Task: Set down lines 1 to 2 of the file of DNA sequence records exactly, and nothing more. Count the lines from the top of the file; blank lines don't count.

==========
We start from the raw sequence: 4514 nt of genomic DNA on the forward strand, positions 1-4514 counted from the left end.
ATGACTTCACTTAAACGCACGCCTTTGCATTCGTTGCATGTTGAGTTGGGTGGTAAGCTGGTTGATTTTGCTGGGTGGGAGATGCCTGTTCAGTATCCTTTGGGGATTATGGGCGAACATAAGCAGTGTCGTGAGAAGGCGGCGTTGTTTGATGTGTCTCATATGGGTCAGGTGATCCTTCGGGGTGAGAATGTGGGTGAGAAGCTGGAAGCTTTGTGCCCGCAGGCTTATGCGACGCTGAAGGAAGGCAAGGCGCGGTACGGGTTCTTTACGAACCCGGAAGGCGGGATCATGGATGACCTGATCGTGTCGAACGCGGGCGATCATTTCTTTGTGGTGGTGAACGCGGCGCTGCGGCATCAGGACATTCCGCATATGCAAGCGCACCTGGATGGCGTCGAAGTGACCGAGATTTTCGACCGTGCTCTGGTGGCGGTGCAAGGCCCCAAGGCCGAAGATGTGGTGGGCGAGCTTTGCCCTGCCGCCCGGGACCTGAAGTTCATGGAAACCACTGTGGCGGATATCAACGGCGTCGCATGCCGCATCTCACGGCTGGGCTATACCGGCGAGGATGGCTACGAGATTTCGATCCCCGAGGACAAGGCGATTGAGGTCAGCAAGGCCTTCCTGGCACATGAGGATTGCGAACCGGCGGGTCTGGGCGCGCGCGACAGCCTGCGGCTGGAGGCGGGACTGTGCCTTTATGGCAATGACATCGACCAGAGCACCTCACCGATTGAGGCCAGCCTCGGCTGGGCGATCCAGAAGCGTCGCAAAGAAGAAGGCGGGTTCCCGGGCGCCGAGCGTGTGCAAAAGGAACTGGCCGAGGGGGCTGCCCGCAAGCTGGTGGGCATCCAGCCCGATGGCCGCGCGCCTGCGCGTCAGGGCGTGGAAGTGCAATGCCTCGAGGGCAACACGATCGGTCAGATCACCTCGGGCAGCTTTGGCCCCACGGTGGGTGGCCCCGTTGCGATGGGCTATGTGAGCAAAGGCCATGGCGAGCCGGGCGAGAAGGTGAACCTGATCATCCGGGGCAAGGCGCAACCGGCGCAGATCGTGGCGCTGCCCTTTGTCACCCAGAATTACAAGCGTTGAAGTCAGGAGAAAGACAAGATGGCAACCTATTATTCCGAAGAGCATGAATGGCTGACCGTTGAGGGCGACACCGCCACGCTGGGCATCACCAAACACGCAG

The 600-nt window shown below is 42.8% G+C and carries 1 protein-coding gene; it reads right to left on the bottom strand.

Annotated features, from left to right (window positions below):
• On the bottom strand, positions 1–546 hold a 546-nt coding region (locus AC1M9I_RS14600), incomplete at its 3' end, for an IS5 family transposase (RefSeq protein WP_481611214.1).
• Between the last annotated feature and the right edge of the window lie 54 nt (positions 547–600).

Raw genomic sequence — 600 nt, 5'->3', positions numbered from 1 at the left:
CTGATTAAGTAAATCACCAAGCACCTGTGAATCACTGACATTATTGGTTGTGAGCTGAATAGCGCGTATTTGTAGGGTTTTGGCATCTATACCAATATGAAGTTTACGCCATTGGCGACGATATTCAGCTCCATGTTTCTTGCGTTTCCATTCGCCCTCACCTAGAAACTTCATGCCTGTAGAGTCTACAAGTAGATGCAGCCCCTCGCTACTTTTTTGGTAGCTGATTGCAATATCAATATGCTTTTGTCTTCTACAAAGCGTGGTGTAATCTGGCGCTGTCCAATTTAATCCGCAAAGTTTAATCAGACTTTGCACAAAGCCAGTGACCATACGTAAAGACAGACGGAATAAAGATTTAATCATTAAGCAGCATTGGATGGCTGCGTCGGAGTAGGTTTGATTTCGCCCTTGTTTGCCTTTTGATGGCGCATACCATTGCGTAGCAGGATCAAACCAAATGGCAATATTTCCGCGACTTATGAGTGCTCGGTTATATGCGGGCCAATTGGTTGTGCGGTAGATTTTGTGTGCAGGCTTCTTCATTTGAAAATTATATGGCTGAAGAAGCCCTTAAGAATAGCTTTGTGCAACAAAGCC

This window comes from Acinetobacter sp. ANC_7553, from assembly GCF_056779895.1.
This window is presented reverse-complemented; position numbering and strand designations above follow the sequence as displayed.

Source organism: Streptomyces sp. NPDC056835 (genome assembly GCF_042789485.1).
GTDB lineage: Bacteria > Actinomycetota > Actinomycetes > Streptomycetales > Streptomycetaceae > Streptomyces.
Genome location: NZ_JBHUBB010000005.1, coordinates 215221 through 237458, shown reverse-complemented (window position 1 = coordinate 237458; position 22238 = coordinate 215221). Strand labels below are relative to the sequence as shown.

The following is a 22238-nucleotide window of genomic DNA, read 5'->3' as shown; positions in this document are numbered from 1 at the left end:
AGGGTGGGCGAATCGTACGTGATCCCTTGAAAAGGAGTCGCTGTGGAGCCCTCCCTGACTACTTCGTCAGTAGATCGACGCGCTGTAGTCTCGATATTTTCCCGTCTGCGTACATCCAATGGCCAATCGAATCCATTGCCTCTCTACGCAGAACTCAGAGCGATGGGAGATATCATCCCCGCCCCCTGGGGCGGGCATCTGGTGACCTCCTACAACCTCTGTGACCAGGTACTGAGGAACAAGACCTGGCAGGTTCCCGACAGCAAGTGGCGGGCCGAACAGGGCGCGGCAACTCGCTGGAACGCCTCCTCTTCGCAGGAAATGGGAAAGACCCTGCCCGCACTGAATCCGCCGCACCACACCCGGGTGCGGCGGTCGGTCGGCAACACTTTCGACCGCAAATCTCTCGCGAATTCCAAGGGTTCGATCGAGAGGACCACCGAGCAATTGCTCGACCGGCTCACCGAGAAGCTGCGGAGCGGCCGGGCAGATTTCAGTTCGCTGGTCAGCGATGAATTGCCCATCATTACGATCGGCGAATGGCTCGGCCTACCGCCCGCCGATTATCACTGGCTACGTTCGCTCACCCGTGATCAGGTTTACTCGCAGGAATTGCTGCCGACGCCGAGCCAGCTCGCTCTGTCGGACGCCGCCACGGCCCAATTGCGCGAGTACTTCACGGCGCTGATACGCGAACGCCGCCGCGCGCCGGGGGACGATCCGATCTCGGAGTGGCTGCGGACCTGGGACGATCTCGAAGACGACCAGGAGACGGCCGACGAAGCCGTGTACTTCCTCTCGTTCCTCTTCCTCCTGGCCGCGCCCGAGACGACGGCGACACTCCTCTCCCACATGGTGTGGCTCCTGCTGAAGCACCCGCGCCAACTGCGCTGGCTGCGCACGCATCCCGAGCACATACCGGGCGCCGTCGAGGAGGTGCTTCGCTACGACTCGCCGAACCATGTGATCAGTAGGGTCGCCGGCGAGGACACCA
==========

We start from the raw sequence: 4514 nt of genomic DNA on the forward strand, positions 1-4514 counted from the left end.
ATGACTTCACTTAAACGCACGCCTTTGCATTCGTTGCATGTTGAGTTGGGTGGTAAGCTGGTTGATTTTGCTGGGTGGGAGATGCCTGTTCAGTATCCTTTGGGGATTATGGGCGAACATAAGCAGTGTCGTGAGAAGGCGGCGTTGTTTGATGTGTCTCATATGGGTCAGGTGATCCTTCGGGGTGAGAATGTGGGTGAGAAGCTGGAAGCTTTGTGCCCGCAGGCTTATGCGACGCTGAAGGAAGGCAAGGCGCGGTACGGGTTCTTTACGAACCCGGAAGGCGGGATCATGGATGACCTGATCGTGTCGAACGCGGGCGATCATTTCTTTGTGGTGGTGAACGCGGCGCTGCGGCATCAGGACATTCCGCATATGCAAGCGCACCTGGATGGCGTCGAAGTGACCGAGATTTTCGACCGTGCTCTGGTGGCGGTGCAAGGCCCCAAGGCCGAAGATGTGGTGGGCGAGCTTTGCCCTGCCGCCCGGGACCTGAAGTTCATGGAAACCACTGTGGCGGATATCAACGGCGTCGCATGCCGCATCTCACGGCTGGGCTATACCGGCGAGGATGGCTACGAGATTTCGATCCCCGAGGACAAGGCGATTGAGGTCAGCAAGGCCTTCCTGGCACATGAGGATTGCGAACCGGCGGGTCTGGGCGCGCGCGACAGCCTGCGGCTGGAGGCGGGACTGTGCCTTTATGGCAATGACATCGACCAGAGCACCTCACCGATTGAGGCCAGCCTCGGCTGGGCGATCCAGAAGCGTCGCAAAGAAGAAGGCGGGTTCCCGGGCGCCGAGCGTGTGCAAAAGGAACTGGCCGAGGGGGCTGCCCGCAAGCTGGTGGGCATCCAGCCCGATGGCCGCGCGCCTGCGCGTCAGGGCGTGGAAGTGCAATGCCTCGAGGGCAACACGATCGGTCAGATCACCTCGGGCAGCTTTGGCCCCACGGTGGGTGGCCCCGTTGCGATGGGCTATGTGAGCAAAGGCCATGGCGAGCCGGGCGAGAAGGTGAACCTGATCATCCGGGGCAAGGCGCAACCGGCGCAGATCGTGGCGCTGCCCTTTGTCACCCAGAATTACAAGCGTTGAAGTCAGGAGAAAGACAAGATGGCAACCTATTATTCCGAAGAGCATGAATGGCTGACCGTTGAGGGCGACACCGCCACGCTGGGCATCACCAAACACGCAG